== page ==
EXILED former Cabinet minister, Jonathan Moyo, has said Citizens’ Coalition for Change (CCC) should be barred from competing in the 2023 elections as it lacks the status of a genuine political party founded on principles, legitimate membership, and a constitution. He likened the Nelson Chamisa-led opposition formation to a “secret society masquerading as a political party.”
Moyo, who is reportedly holed up in Kenya since late ex-President Robert Mugabe’s ouster through a military-assisted coup in 2017, has been ambivalent over Chamisa’s prospects of taking over the country’s presidency.
In Twitter posts at the weekend, Moyo took a dig at CCC, describing it as formless and shunning constitutionalism.
“#CCC has a leadership structure with a president, spokesperson, treasurer general etc; but it has no membership structures and has no constitution,” wrote the former higher education minister.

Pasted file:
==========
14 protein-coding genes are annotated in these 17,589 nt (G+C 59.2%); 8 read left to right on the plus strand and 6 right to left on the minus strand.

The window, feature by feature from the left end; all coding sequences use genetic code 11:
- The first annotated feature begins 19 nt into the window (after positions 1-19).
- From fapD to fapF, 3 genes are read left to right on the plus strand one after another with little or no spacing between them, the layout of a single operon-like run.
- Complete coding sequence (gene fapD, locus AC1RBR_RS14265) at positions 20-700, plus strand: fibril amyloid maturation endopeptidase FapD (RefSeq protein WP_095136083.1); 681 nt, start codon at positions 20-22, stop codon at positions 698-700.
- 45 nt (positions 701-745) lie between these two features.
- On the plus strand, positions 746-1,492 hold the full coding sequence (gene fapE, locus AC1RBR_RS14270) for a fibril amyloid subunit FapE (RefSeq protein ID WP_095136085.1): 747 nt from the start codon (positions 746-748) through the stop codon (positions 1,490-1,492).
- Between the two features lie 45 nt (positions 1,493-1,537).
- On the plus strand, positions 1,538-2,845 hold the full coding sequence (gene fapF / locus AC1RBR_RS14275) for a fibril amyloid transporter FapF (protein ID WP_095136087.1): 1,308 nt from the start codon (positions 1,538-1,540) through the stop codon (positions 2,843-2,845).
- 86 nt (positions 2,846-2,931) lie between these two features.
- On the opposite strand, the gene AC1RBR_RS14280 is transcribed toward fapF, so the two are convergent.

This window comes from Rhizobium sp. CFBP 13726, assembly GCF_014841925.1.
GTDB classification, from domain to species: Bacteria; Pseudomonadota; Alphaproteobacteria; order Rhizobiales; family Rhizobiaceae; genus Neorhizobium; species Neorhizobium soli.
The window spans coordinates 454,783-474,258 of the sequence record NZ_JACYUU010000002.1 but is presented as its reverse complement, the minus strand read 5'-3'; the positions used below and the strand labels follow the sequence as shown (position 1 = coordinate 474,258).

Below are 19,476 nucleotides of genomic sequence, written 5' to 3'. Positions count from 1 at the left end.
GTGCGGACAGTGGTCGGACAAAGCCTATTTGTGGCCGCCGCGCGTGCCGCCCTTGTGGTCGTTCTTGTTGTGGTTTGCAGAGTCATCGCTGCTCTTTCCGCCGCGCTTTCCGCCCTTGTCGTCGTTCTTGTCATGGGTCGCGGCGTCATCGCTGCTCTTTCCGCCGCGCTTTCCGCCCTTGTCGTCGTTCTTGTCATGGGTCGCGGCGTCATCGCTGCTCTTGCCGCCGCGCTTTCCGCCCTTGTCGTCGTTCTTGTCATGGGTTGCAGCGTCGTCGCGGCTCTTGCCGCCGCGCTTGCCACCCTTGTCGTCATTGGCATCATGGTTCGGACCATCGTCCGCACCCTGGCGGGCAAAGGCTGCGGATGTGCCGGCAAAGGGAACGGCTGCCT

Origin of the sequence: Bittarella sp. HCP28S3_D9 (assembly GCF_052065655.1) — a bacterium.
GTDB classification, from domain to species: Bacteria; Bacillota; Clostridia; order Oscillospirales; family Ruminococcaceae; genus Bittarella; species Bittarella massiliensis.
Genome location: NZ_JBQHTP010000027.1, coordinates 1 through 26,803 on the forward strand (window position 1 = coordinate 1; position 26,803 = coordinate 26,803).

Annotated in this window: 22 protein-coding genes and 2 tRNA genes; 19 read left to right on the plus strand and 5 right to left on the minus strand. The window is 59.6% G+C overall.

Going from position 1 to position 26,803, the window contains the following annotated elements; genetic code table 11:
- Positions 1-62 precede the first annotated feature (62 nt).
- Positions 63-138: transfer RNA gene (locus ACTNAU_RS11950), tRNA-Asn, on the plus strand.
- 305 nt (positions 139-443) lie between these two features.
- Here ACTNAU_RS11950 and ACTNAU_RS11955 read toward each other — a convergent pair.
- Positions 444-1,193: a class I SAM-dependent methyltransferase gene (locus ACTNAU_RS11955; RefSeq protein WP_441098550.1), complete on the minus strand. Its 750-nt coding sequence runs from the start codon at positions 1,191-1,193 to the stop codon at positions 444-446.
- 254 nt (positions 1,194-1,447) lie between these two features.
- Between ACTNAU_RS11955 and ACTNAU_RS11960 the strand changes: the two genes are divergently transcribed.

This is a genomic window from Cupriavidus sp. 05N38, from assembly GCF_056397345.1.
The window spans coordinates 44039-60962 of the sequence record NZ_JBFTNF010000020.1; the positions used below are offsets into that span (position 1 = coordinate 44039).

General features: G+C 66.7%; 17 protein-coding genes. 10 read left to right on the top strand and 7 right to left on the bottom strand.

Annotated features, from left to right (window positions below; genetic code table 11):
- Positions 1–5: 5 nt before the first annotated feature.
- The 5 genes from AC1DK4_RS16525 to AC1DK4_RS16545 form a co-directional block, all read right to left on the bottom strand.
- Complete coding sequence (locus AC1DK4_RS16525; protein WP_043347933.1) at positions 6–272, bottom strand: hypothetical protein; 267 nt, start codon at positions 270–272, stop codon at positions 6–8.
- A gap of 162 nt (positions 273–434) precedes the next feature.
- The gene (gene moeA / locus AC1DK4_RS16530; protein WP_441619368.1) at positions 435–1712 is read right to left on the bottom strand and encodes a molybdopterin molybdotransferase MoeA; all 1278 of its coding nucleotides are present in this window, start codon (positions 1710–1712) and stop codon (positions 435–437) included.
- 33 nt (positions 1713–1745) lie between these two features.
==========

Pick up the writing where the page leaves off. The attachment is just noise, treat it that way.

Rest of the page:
“Since #CCC seeks power to govern Zimbabwe, the public is entitled to know where #CCC leadership has come from and how it is held accountable. The issue arises because #CCC says it is not a re-branded political party, but a brand-new political formation.”
“The time has come for Zimbabwe to consider registering political parties. Parties with no constitution, no structures and no founding processes should not contest elections.
“It is not, and it cannot be in the public interest to have a secret society masquerading as a political party, to contest for public office. That is just wrong, and it has no precedence in the world. In fact, it is very scary from a societal point of view,” Moyo opined.
CCC has maintained it is forging ahead to contest upcoming 2023 harmonised elections without going to congress to elect substantive office bearers, fearing infiltration.
The newly formed party, which birthed following a High Court ruling barring Chamisa from using Movement for Democratic Change (MDC) insignia, colours and properties and giving rights to Douglas Mwonzora’s faction, has also dug in.
He is on record saying it will not conduct internal polls, but field preferred parliamentary and local authority candidates selected through consensus.